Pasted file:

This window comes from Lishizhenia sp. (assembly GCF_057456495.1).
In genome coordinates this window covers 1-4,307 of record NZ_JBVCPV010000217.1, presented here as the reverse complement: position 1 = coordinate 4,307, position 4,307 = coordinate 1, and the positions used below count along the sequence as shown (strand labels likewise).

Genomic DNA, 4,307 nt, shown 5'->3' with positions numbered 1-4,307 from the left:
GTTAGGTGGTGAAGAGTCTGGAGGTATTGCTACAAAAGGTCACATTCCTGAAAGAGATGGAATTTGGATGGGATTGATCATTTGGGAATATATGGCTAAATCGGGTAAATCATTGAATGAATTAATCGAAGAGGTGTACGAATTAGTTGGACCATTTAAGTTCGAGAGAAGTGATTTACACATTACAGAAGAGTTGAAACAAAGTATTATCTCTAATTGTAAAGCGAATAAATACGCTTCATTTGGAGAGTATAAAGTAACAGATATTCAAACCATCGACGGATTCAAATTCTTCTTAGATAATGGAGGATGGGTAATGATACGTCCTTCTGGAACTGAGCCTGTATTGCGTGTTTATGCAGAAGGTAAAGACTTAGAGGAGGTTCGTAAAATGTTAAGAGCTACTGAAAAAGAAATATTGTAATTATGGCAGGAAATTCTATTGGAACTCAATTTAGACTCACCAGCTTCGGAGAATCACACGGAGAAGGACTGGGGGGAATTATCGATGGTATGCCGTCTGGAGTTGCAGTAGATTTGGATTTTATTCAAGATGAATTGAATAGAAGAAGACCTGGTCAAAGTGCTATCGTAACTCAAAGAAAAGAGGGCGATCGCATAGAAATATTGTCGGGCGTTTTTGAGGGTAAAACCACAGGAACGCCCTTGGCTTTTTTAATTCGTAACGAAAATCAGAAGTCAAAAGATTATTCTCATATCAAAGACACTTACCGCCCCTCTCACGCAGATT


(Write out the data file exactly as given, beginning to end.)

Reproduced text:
This window comes from Lishizhenia sp. (assembly GCF_057456495.1).
In genome coordinates this window covers 1-4,307 of record NZ_JBVCPV010000217.1, presented here as the reverse complement: position 1 = coordinate 4,307, position 4,307 = coordinate 1, and the positions used below count along the sequence as shown (strand labels likewise).

Genomic DNA, 4,307 nt, shown 5'->3' with positions numbered 1-4,307 from the left:
GTTAGGTGGTGAAGAGTCTGGAGGTATTGCTACAAAAGGTCACATTCCTGAAAGAGATGGAATTTGGATGGGATTGATCATTTGGGAATATATGGCTAAATCGGGTAAATCATTGAATGAATTAATCGAAGAGGTGTACGAATTAGTTGGACCATTTAAGTTCGAGAGAAGTGATTTACACATTACAGAAGAGTTGAAACAAAGTATTATCTCTAATTGTAAAGCGAATAAATACGCTTCATTTGGAGAGTATAAAGTAACAGATATTCAAACCATCGACGGATTCAAATTCTTCTTAGATAATGGAGGATGGGTAATGATACGTCCTTCTGGAACTGAGCCTGTATTGCGTGTTTATGCAGAAGGTAAAGACTTAGAGGAGGTTCGTAAAATGTTAAGAGCTACTGAAAAAGAAATATTGTAATTATGGCAGGAAATTCTATTGGAACTCAATTTAGACTCACCAGCTTCGGAGAATCACACGGAGAAGGACTGGGGGGAATTATCGATGGTATGCCGTCTGGAGTTGCAGTAGATTTGGATTTTATTCAAGATGAATTGAATAGAAGAAGACCTGGTCAAAGTGCTATCGTAACTCAAAGAAAAGAGGGCGATCGCATAGAAATATTGTCGGGCGTTTTTGAGGGTAAAACCACAGGAACGCCCTTGGCTTTTTTAATTCGTAACGAAAATCAGAAGTCAAAAGATTATTCTCATATCAAAGACACTTACCGCCCCTCTCACGCAGATT